Edmonton Restaurant Review: London Local

Appetizers are sizeable and perfect for sharing.

Chef Lindsay Porter, of El Cortez, Have Mercy, and Woodwork fame, branched out in the fall of last year with her very own restaurant. London Local takes inspiration from her British heritage. Located in the Ellerslie area, the space has a decidedly pub-like feel, but with a slightly cleaner, more modern design aesthetic.

My friend and I arrived for our reservation, made through OpenTable, at 5:30pm on a Thursday evening to find the place relatively quiet. It made me question whether or not the business is doing okay as things didn’t seem to pick up even by the time we left three hours later. Still, to our benefit, the lower noise-level made it easy for us to carry on a conversation, which is something I truly appreciate.

Bottled Beer and House Brewed Iced Tea

Also, on the plus side, we made it in time for happy hour. While I chose not to partake, my friend was able to get a bottle of beer for half price. Most of their selection ranges from $7 to $8, so it’s a steal from 3pm to 6pm every Tuesday to Friday. If wine is preferred, bottles and glasses are also half off. NOTE: For those who like deals, London Local presents a 3-Course Roast Menu on Sundays for only $30 per person.

I opted to go with a non-alcoholic House Brewed Iced Tea, sweetened ($3). Rather than the bar mixing in the simple syrup on my behalf, they brought out a mini pitcher, so I could do it myself. It was alright, but I probably wouldn’t order it again. The tea was still quite bitter, but, being conscious of how much syrup I was using, I wasn’t too keen on asking for extra. The iced tea also doesn’t come with any refills.

For our meals, my newly minted Maid of Honor, selected the Bangers & Mash ($23), and I went with a couple of the appetizers: Steak Tartare ($16) and Asparagus & Cauliflower ($14). I figured it’d be best to sample more to get a better picture of what London Local has to offer.

Bangers & Mash

Come to think of it though, I didn’t have a chance to try any of the Bangers & Mash. All I can do is talk about how good it looked. The sausage was large and plump, surrounded by a pool of dark onion gravy. To the side was a huge dollop of smoked champ — chopped scallions, butter, milk, and cheese — mashed potatoes. It was then garnished with a beet and courgette (zucchini or squash) slaw. It came across as traditional pub food with a twist.

Asparagus & Cauliflower

I requested that the Steak Tartare and the Asparagus & Cauliflower be brought out together. Both were sizeable in portion. The latter was layered with a base of minted truffle cheese. Charred spears of asparagus and florets of cauliflower sat on top with a honey thyme glaze. This was absolutely delicious as the smoky veggies in their sweetly herbaceous coating and the mild soft cheese played very well together.

Steak Tartare

The diced beef tenderloin for the steak tartare was formed into a giant patty that additionally consisted of pickled beet, capers, and fried onions. It had a great depth of flavour. Devoid of any form of egg yolk that is so often found in steak tartare, this turned out to be a less dense version of what I’m used to, especially since it wasn’t minced. Combined with the toasted buttered cape seed bread, this was a real treat. My one complaint of the two dishes was that they were identically embellished with potato sticks, pickled onions and pea shoots. I would have expected a bit more creativity to be placed into each plate rather than the slapdash sense that I got. Show off the food, don’t cover it up.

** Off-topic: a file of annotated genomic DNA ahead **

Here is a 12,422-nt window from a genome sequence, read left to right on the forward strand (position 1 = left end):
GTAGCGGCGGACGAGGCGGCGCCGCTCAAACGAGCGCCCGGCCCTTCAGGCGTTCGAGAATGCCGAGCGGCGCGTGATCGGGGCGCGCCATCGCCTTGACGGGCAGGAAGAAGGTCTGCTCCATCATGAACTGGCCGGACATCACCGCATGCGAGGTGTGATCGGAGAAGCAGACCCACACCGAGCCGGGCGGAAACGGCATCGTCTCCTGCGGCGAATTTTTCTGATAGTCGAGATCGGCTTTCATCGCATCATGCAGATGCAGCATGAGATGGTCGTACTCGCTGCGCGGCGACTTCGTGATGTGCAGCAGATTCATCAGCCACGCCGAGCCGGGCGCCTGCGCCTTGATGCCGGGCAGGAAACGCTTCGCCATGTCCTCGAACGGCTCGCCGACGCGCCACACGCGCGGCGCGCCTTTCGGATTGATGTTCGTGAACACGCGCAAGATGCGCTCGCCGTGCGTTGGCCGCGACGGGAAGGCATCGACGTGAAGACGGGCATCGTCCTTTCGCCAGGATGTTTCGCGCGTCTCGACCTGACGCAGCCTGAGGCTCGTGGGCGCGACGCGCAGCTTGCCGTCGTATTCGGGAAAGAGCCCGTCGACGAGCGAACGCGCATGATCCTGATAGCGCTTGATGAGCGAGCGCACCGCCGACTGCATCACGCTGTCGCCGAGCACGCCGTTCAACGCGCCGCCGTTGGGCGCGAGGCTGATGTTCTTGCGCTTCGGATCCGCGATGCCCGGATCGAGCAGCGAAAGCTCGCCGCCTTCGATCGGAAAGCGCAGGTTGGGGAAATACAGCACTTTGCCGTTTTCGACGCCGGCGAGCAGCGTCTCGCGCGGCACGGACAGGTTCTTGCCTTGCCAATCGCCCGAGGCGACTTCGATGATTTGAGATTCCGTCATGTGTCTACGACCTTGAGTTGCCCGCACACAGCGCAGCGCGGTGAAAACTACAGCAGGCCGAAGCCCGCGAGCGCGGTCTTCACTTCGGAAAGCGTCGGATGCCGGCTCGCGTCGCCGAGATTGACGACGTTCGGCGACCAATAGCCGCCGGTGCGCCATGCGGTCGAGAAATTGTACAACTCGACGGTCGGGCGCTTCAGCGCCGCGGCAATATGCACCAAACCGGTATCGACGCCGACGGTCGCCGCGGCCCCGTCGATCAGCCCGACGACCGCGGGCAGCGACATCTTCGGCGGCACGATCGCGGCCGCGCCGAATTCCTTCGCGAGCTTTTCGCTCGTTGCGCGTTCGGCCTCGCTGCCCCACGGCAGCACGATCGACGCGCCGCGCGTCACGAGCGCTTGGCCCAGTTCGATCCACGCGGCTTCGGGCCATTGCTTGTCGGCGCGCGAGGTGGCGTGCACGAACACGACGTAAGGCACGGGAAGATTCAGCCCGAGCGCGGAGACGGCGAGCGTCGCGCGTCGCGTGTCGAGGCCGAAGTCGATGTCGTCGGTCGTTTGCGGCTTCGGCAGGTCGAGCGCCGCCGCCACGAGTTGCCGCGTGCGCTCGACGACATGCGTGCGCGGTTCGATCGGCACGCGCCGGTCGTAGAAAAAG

Sticky Toffee Pudding

Despite an already full stomach, I didn’t want to leave without dessert. The Sticky Toffee Pudding ($11) that my friend ordered was similar to what I’ve had elsewhere. This was made of moist cake, toffee sauce, salted crumb, and vanilla whipped cream. It refrained from being overly sweet, and is one of those desserts that easily satisfies when nothing else can.

Banoffee Pie

As a fan of the movie Love Actually, I’ll probably never forget Keira Knightley’s character’s fondness for Banoffee Pie ($11). Therefore, when I saw it on the menu, I had to try it. This iteration of the dessert is not at all conventional as it foregoes the typical solid or crumbled buttery biscuit base and replaces it with rum cake doused in banana pudding and caramel sauce. Some whipped cream and toffee bits finished it off. I mean, it wasn’t really a pie. In fact, it was most likely the sticky toffee pudding in disguise. However, I do understand where this recipe is coming from and the flavours are spot on.

London Local certainly has a decent vision of where they want to take their menu. It’s pub food elevated. What we had was great, and the service was, too. Nevertheless, there are improvements that can be made. Chef Lindsay is known for her flair in the kitchen where she turns classics on their head. I believe that tweaking dishes, like those appetizers, so that they each feel entirely different and special is what will take this establishment up another notch.

Edmonton Restaurant Review: Black Bull Kitchen & Bar

The interior of Black Bull Kitchen & Bar.

In mid-December, I took my boyfriend to Black Bull Kitchen & Bar (16642 109 Avenue) for dinner. It was our first visit and, again, it was all due to a Groupon I had on hand. We made our way there immediately after work, so we arrived pretty early at around 5:00 pm.

When we walked into the establishment, it was empty, save for someone hanging out at the bar. The single server greeted us right away though and let us choose our own table while she grabbed us some menus.

As soon as we were settled, I mentioned that I had the voucher that covered dinner for two people, and she took the time to explain how it worked. In our case, we were each able to order a virgin cocktail and an entrée valued at up to $32. The thing is, the majority of their dishes only cost about $13 to $25. Only one option would have maxed out the deal on its own: the 14 oz. T-Bone Steak. However, our server let us know that we could add upgrades to the plates until they totaled the full value, which was fantastic.